As the Member of Parliament for Provencher, I see first-hand how our seniors continue to help build our country and shape our society. They bring a wealth of knowledge ready to be passed down to the next generation and are often key leaders and volunteers in their communities.
In Ottawa recently, Canadian seniors groups have made it very clear to parliamentarians that they would like to see the government develop a comprehensive National Seniors Strategy to deal with the ever growing challenges that seniors face. Issues such as establishing a national strategy for Alzheimer’s disease, ensuring palliative care is available to Canadians that need it, and ensuring that quality homecare and affordable housing are available – to name just a few.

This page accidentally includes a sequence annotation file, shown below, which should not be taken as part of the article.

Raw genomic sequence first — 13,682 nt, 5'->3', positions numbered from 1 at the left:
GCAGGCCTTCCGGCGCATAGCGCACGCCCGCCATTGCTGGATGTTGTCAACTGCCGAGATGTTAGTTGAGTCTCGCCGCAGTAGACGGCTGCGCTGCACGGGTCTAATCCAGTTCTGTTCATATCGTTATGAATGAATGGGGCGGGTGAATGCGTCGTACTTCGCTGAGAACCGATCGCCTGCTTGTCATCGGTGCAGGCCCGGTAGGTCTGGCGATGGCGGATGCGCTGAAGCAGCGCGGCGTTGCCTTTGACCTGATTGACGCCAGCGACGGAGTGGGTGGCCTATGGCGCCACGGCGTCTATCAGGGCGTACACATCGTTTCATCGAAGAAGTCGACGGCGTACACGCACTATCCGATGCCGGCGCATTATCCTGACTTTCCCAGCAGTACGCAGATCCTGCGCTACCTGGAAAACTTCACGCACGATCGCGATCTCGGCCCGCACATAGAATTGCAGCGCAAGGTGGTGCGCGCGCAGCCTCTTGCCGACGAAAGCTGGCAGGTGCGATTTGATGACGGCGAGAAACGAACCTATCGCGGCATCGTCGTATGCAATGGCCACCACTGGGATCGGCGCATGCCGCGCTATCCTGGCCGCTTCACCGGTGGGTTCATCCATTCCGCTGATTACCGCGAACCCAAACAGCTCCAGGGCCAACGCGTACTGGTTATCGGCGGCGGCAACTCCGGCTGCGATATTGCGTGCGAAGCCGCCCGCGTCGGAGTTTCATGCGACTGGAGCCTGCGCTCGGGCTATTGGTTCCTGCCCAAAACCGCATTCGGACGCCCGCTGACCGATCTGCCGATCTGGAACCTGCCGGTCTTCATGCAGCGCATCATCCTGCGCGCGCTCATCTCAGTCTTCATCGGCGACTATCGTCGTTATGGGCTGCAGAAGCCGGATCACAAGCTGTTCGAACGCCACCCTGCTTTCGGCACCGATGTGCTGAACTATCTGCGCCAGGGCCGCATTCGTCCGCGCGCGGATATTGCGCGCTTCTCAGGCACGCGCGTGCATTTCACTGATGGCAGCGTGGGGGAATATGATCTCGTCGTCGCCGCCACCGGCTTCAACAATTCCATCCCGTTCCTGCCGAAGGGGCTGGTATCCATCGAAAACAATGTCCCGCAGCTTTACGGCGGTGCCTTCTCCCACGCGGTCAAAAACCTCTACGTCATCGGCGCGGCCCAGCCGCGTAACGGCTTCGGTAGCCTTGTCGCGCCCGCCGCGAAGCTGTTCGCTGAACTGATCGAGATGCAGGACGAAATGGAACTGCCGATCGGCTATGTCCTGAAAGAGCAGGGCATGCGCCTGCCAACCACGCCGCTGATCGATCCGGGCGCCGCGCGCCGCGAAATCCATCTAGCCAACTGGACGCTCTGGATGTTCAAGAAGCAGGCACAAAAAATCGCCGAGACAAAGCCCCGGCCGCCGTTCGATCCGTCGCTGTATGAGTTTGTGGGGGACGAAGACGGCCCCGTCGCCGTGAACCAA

Everyone has someone in their life that is either approaching retirement or is currently retired, so the issues that are important to Canada’s seniors are important to all of us.
However, in the first year of his mandate, Prime Minister Justin Trudeau has ignored the growing needs of seniors.
Right now, seniors are Canada’s fastest growing demographic with one in six Canadians over 65 years of age. Within thirteen years, that number will be one in four. Without a strategy, the government does not have a sustainable plan to address both the challenges and opportunities that stem from this unique shift in our country’s population.
Developing this strategy starts with appointing a Minister for Seniors.
The current Prime Minister has the portfolio of Minister for Youth as has appointed a Minister for Families, so this begs the question; shouldn’t Canada’s fastest growing demographic have their own voice in government as well?
I think they should.
Our Conservative Party, led by Mark Warawa, the Official Opposition Critic for Seniors, will continue to work hard on the many important issues affecting Canadian seniors.